Star Trek: Picard Showrunner Explains Why the Show Changes the Borg

share to other networks share to twitter share to facebook


Star Trek: Picard recently concluded its first season with tons of twists and reveals. One of the most unexpected parts is that the show put the villainous Borg in an entirely different direction, making them more sympathetic, and presenting them as victims. For the fans who were curious about this shift, showrunner Michael Chabon explains it in a recent interview.

Advertisement

Chabon told Variety that it harkens back to watching Star Trek: First Contact for the first time in theaters. He admitted that he got "really upset" by a scene from the movie where the Enterprise heroes were being "menaced" by the Starfleet personnel. "And, roughly paraphrasing, Picard says, like, ‘You just have to kill them. They're not your friends anymore. They're no longer the person that you knew. They are just Borg,'" Chabon said. "And watching that scene — that is so patently false, right? We know that's a lie, because you saw Picard get assimilated and then get restored back to himself. So that's bulls–t."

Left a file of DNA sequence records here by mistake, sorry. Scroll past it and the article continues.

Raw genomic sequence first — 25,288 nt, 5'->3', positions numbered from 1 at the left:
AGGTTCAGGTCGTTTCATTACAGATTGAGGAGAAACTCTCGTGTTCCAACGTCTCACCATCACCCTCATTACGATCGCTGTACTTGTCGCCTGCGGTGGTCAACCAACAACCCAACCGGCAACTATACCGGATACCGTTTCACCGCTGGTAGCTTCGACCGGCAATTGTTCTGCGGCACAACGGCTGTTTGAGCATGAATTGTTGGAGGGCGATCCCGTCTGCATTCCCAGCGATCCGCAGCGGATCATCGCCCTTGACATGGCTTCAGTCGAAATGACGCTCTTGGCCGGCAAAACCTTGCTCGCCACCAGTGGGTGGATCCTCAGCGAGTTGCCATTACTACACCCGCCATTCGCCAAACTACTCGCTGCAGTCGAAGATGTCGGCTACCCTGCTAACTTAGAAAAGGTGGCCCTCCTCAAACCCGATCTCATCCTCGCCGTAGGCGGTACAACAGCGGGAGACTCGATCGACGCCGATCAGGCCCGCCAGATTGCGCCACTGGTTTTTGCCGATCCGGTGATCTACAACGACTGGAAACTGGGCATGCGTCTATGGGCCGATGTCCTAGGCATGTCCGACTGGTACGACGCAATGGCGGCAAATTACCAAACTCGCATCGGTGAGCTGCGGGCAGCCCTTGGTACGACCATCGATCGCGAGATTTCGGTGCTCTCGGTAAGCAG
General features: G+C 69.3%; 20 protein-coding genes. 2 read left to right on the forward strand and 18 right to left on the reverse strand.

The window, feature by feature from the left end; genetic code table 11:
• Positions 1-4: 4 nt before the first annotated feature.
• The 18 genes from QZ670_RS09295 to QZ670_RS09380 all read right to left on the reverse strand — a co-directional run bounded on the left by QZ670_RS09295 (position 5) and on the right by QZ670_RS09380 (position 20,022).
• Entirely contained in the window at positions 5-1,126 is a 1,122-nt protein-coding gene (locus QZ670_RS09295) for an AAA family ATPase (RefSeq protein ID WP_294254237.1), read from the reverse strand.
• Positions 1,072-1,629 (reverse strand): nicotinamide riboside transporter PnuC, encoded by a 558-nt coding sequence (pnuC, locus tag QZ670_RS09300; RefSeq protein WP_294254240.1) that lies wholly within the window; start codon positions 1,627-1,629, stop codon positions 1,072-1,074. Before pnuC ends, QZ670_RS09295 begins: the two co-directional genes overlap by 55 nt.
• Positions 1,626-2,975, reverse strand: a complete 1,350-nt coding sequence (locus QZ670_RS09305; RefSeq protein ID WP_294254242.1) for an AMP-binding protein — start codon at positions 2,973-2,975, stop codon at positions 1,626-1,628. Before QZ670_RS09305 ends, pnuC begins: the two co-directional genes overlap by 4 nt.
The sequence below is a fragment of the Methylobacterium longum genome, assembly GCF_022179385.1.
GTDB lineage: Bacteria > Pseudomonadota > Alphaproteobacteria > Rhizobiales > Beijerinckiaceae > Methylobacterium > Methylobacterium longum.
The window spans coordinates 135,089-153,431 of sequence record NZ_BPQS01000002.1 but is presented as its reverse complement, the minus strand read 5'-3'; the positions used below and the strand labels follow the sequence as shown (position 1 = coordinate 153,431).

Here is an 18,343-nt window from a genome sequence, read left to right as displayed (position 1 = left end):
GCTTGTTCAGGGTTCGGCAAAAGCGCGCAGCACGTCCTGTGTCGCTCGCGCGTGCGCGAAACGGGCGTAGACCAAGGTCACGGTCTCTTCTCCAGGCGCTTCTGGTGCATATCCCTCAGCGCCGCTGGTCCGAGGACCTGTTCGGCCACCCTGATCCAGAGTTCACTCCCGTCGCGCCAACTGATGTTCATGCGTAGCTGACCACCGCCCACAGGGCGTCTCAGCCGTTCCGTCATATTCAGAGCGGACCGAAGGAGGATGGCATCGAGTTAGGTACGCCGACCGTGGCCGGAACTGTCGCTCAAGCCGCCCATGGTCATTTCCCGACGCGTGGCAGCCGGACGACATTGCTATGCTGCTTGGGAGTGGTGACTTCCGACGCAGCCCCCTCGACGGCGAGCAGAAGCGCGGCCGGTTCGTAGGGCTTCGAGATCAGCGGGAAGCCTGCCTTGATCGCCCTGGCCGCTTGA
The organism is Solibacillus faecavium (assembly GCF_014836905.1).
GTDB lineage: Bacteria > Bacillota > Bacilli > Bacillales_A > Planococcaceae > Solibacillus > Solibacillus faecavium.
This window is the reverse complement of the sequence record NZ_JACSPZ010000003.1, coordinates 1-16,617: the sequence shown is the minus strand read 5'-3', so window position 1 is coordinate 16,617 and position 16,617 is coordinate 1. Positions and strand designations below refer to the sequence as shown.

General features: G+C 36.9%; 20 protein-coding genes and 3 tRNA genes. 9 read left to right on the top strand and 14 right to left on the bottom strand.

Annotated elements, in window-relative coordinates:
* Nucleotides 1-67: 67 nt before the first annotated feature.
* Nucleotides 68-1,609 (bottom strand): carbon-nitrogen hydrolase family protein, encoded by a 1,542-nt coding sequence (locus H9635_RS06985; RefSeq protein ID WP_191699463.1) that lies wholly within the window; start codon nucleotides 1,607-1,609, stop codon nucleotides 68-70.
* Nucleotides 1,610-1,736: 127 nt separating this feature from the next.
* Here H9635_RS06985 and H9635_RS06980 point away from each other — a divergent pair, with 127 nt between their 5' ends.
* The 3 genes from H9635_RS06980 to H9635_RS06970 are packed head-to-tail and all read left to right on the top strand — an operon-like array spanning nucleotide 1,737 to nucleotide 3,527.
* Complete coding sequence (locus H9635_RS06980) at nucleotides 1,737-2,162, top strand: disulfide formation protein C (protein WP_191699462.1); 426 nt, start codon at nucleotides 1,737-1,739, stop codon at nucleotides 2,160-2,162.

When Chabon ought to bring back any legacy character or a key plot element from The Next Generation, he makes sure that it "can't be the same as it was." "So that meant if we ever were going to bring the Borg back, and we kind of wanted to bring the Borg back," he said. "We had to find a way to do it that felt different."

He then revealed that once he looked at that mandate, remembering the idea of considering looking at assimilation "as a form of trauma," they decided to go with that idea and to "really consider the former Borg's claim on the same degree of treatment that we would bestow on any other sentient creatures in the Star Trek world." Chabon thought that it was a "really inevitable way to go."

What are your thoughts on the direction that Chabon went with with the Borg? Tell us in the comments below!

Advertisement

Star Trek: Picard is now streaming for free on CBS Access for a limited time only.

Also Read: Star Trek: Picard Showrunner Addresses Show's Approach to Sexuality